United States coronavirus cases have increased again after hitting a low point late last month, and some of the states driving the upward trend have also been hit hardest by variants, according to an analysis of data from Helix, a lab testing company.
The country’s vaccine rollout has sped up since the first doses were administered in December, recently reaching a rolling average of more than 3 million doses per day. And new U.S. cases trended steeply downward in the first quarter of the year, falling by almost 80% from mid-January through the end of March.
But during that period, states also rolled back virus control measures, and now mobility data shows a rise in people socializing and traveling. Amid all this, more-contagious variants have been gaining a foothold, and new cases are almost 20% higher than they were at the lowest point in March.
“It is a pretty complex situation, because behavior is changing, but you’ve also got this change in the virus itself at the same time,” said Emily Martin, an epidemiologist at the University of Michigan School of Public Health.
Cases are up in states with strong variant presence.
Michigan has seen the sharpest rise in cases in the last few weeks. B.1.1.7 — the more transmissible and more deadly variant of the coronavirus that was first discovered in the United Kingdom — may now make up around 70% of all of the state’s new cases, according to the Helix data.
The vaccines authorized in the United States are very effective against the B.1.1.7 variant and will significantly slow virus spread once a large share of the population is vaccinated. Some experts estimate 70% to 90% of the population would need to acquire resistance before transmission would substantially slow. As of April 5, less than 20% of the U.S. population has been fully vaccinated against the virus.
Regional variants have also fueled spikes.
Several states in the Northeast also have among the country’s worst outbreaks now. Connecticut, New Jersey and Pennsylvania, among others, are all experiencing marked rises in case counts, and labs have identified both the B.1.1.7 variant and large shares of another variant, B.1.526.
The B.1.526 variant, which first appeared in New York City in samples from November, appears in two forms: one with a mutation that may help the virus evade antibodies and another that may help it bind more tightly to human cells.
The rapid spread of the B.1.526 variant, which made up more than 40% of sequenced cases in New York City as of mid-March, has prompted officials to say they believe it also could be a more infectious strain, though they say it is too early to tell whether it results in a more severe illness.
There is not enough genomic sequencing, the resource-intensive process required to discover that a case has been caused by a variant, to be certain how exactly much B.1.526 is spreading in the Northeast, but the available data indicates it is likely widespread.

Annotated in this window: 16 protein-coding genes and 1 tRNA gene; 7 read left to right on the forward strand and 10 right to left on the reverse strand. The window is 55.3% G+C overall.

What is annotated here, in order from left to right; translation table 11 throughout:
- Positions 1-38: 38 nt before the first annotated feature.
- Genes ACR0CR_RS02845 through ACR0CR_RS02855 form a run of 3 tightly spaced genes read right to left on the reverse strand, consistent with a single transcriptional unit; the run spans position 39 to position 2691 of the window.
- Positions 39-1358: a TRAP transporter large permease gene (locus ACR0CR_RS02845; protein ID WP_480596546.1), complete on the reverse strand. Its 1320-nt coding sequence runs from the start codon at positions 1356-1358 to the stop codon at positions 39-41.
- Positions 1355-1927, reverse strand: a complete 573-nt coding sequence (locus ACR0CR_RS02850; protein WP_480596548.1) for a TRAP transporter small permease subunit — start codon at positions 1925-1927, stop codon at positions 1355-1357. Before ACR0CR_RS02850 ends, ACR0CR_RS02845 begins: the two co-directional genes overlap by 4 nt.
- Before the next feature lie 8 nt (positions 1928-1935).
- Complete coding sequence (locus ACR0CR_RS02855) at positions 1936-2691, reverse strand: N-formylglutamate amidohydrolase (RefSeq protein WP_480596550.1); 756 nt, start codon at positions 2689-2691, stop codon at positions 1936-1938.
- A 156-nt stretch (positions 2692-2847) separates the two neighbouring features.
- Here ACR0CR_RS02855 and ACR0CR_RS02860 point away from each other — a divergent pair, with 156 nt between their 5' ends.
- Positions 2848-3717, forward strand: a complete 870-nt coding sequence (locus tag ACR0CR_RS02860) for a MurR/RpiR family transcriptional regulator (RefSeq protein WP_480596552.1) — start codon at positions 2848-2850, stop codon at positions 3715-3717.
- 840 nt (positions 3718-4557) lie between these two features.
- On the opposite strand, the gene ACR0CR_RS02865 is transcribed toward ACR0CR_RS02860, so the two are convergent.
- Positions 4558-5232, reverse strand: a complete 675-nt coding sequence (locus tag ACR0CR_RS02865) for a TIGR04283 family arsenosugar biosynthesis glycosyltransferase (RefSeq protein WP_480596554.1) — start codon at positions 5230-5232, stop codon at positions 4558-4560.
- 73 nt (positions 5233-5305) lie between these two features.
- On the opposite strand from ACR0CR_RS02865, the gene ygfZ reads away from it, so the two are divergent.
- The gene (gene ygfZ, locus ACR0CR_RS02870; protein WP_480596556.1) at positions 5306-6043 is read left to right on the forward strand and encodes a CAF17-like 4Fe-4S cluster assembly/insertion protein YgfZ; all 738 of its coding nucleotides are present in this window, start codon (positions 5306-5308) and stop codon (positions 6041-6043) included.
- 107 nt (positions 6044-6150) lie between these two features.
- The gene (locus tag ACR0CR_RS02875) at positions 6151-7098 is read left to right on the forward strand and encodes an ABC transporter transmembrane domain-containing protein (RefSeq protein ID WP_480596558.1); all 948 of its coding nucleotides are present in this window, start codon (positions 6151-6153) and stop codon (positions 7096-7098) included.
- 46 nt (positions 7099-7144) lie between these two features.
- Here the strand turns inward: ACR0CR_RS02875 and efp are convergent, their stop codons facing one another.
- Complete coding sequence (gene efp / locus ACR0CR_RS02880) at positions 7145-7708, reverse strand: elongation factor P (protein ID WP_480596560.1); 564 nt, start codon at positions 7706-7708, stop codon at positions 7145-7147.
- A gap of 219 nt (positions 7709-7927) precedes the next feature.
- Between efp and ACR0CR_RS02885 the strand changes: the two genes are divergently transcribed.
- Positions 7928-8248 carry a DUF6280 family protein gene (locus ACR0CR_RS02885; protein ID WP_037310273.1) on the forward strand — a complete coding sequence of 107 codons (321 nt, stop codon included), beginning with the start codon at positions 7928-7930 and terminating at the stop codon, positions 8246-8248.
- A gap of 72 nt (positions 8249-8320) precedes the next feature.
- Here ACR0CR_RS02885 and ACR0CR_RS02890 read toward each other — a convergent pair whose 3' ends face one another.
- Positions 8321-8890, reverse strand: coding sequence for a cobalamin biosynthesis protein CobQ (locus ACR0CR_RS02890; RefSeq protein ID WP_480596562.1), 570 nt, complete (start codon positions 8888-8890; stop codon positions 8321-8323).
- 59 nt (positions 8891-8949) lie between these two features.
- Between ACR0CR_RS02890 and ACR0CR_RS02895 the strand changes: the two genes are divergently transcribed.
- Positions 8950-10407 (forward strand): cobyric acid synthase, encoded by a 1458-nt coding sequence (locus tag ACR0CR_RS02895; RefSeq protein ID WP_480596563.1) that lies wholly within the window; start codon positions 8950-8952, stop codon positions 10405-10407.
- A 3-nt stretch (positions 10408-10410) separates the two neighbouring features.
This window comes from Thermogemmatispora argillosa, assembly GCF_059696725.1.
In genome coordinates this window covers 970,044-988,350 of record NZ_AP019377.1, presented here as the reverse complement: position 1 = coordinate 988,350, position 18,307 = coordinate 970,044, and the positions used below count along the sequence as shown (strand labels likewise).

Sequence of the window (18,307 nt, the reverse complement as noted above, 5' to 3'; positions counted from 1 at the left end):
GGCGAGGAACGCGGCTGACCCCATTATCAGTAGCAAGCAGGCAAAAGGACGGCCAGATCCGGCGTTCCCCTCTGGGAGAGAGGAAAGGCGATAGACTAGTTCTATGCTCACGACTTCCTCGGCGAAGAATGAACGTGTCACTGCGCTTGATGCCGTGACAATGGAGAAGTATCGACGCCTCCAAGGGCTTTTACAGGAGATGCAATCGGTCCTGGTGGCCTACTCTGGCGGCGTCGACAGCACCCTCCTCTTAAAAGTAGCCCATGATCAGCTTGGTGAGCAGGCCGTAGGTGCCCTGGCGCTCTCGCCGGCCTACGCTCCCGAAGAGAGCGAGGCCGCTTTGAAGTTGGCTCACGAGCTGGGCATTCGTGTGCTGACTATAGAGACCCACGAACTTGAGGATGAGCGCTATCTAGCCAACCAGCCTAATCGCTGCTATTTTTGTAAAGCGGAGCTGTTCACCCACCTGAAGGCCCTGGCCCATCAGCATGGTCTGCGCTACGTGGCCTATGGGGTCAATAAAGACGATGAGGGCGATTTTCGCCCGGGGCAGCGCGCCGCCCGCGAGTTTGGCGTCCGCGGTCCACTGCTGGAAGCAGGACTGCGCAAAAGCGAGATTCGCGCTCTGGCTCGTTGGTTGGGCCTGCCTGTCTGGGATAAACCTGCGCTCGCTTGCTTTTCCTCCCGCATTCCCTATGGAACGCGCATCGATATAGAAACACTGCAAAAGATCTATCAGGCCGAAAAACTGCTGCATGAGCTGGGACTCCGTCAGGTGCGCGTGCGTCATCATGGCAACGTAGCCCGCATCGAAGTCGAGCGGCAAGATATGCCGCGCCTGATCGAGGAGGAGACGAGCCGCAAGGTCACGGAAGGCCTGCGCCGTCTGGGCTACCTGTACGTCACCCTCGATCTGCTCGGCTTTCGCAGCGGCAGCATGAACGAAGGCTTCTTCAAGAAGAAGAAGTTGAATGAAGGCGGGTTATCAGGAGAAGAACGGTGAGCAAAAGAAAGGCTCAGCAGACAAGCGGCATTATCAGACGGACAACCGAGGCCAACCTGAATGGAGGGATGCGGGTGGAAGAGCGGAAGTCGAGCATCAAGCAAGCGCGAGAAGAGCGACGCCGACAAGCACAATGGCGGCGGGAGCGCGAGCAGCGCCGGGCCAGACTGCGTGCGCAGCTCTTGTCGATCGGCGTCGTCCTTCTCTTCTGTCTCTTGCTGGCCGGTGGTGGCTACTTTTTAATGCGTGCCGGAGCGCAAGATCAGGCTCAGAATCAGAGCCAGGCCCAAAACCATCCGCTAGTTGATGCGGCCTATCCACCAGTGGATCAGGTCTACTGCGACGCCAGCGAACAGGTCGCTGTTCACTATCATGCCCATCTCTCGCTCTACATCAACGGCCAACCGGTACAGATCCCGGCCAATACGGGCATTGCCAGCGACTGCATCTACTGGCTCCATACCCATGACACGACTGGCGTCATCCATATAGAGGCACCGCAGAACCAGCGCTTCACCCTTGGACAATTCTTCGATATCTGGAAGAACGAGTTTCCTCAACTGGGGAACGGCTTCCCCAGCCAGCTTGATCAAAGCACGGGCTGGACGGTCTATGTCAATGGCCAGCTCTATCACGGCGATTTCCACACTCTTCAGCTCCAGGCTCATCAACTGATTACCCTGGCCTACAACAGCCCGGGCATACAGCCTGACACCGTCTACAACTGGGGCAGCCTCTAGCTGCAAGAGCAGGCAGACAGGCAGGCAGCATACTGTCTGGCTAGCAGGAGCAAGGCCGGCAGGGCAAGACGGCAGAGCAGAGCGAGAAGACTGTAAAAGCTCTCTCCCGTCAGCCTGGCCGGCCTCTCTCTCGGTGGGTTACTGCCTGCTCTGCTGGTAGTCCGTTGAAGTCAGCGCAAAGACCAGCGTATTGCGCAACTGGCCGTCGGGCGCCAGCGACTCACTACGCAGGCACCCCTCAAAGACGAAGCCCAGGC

The outbreak in the Northeast is currently much worse than it is in California, but California faces a variant of its own that makes up a large share of cases.
Studies have indicated the variant first discovered in California, B.1.427/B.1.429, may also be more transmissible than earlier forms of the virus, but it does not appear to spread as quickly as B.1.1.7. It was discovered in more than half of samples tested in Los Angeles in mid-January, suggesting that it may have helped fuel the state’s enormous winter surge, which hit Southern California hardest.
Like the variant first discovered in New York City, the B.1.427/B.1.429 variant has also been seen in high levels in neighboring states, including Arizona, but does not yet make up a significant number of cases outside the region.
After months of progress, cases have risen again in most states.
Nationwide, the uptick in the number of hospitalized COVID-19 patients is more subtle, but with a large divergence by age group: There is a clear recent increase in coronavirus hospital admissions among adults under 50. But among those in the oldest age groups, who are most likely to have been vaccinated already, admissions continue to decline.
The vaccine rollout continues to speed up, and recent studies confirm that vaccines are effective against the coronavirus in the real world, giving experts hope that an end may be in sight. But with increased transmission, they say, comes a renewed need for caution in the immediate term.
“I think we’ve got to hang on just a little bit longer, being conservative and getting more people vaccinated,” Martin said. “I’d hate to see us having another hospital surge when we’re getting so close to being done with this. I’m definitely worried about it.”